Sistani urges Support for Constitution
And for Iran
Grand Ayatollah Ali Sistani called Thursday for Iraqis to vote “yes” on the new Iraqi constitution in the referendum on October 15, according to Reuters. (The announcement does not yet appear at sistani.org). For him, the key paragraph is 2A, which insists that no law can be passed by the civil legislature that contravenes “the established laws of Islam.” The constitution also foresees at least some clerics being appointed as civil judges and justices of the supreme court. He was less enthusiastic about the document’s vision of a loose federalism that would allow provinces to form confederacies on ethnic grounds and keep some oil income at home rather than sending it to the central government. But he seems to have been won over by Abdul Aziz al-Hakim of the Supreme Council for Islamic Revolution in Iraq, which sees benefits for the Shiites of the south in a loose federalism.
Sistani has vast moral authority among Iraqi Shiites, and his support for the constitution may well assure its passage. It can be defeated if 3 provinces vote against it by a 2/3s majority in each. The two provinces with substantial Shiite populations that might show significant opposition to the constitution are Baghdad and Maysan. Sistani’s support will make it harder, however, for nationalist Shiites to swing the population against it.
Sistani had earlier urged Iraqis to register to vote in the referendum on the constitution.
An envoy of Sistani recently met with Akbar Hashemi Rafsanjani, head of Iran’s clerical Expediency Council and a candidate in last June’s presidential election. Rafsanjani praised the new Iraqi constitution.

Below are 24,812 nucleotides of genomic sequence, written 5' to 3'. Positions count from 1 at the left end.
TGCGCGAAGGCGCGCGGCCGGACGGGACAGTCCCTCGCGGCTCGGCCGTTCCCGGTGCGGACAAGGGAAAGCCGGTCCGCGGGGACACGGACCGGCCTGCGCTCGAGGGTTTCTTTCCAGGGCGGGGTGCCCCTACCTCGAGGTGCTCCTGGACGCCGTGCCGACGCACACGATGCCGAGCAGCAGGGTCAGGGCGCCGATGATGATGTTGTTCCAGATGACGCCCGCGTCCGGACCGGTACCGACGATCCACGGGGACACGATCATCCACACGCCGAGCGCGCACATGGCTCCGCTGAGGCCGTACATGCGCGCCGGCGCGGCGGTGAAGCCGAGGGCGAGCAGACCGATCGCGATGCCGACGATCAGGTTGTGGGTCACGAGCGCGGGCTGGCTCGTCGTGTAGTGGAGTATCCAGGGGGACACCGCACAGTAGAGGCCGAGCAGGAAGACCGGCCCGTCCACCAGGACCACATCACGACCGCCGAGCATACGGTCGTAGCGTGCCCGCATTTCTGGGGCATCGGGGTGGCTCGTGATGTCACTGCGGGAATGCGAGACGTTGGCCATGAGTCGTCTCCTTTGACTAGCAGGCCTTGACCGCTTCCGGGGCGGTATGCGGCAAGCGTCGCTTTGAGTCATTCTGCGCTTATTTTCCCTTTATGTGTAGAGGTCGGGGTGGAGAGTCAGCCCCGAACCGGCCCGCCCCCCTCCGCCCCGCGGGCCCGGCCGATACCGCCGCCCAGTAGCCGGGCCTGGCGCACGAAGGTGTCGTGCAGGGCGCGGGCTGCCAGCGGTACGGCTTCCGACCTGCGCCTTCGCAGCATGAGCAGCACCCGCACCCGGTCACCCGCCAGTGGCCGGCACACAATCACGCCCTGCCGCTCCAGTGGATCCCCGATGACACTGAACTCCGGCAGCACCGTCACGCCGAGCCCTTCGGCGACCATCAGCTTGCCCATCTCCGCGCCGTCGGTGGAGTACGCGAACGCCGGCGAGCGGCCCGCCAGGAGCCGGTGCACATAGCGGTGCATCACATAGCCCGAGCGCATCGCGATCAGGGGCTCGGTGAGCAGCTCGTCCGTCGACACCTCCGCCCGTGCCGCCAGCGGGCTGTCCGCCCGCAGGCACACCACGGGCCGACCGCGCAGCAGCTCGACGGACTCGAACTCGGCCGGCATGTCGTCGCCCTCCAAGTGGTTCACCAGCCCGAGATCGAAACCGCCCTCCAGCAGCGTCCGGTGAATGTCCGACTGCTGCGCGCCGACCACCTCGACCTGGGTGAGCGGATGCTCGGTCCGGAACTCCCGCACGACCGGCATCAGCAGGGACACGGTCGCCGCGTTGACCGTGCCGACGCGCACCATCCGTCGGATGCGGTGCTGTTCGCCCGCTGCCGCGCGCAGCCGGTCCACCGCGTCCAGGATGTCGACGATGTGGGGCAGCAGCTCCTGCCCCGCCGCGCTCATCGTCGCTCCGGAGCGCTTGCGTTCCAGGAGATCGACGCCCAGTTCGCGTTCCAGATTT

Assuming that IRNA got it right, the following quote is breathtaking: ‘ Concerning the western countries trouble making for Iran in its peaceful nuclear energy program, Ayatollah Sistani’s envoy said, ” the arrogant powers do not want a powerful and free Iran to emerge as a pattern for the whole Islamic world.” ‘
The Americans have for some time claimed Sistani as a “moderate” and even though he would not meet with them, have assumed that his vision of the future of Iraq is broadly complementary to their own. If Sistani is openly supporting Iran’s nuclear program and denouncing the US as ‘arrogant”, this is a new development that will be most unwelcome to Washington.
Anthony Shadid says that when he was in Najaf in August there were rumors that Sistani was not happy with the United Iraqi Alliance. KarbalaNews.net reports that Sistani is declining to support any party list in the December 15 elections to come. My own guess is that Sistani feels that the UIA government has failed to establish security, and he blames it in part for incidents like the thousand dead at the bridge in Kazimiyah. He wanted them to give more cabinet positions to Sunnis than they did, and he may feel they are too partisan and not dedicated enough to national interests. These two observations are based on evidence; he did call on the government to accept responsibility for the stampede and do a better job at crowd control; and he did call for more cabinet posts for Sunnis than were awarded.
Support for the constitution was earlier voiced by Sistani’s slightly junior colleague, Grand Ayatollah Ishaq Fayyad, who is an Afghan and known to be pro-American.
Sunni Arab leaders are vowing to defeat the constitution. They would need to organize a 2/3s vote against it in Anbar, Salah al-Din and Ninevah provinces, assuming that they get no help from Shiite militants like Muqtada al-Sadr.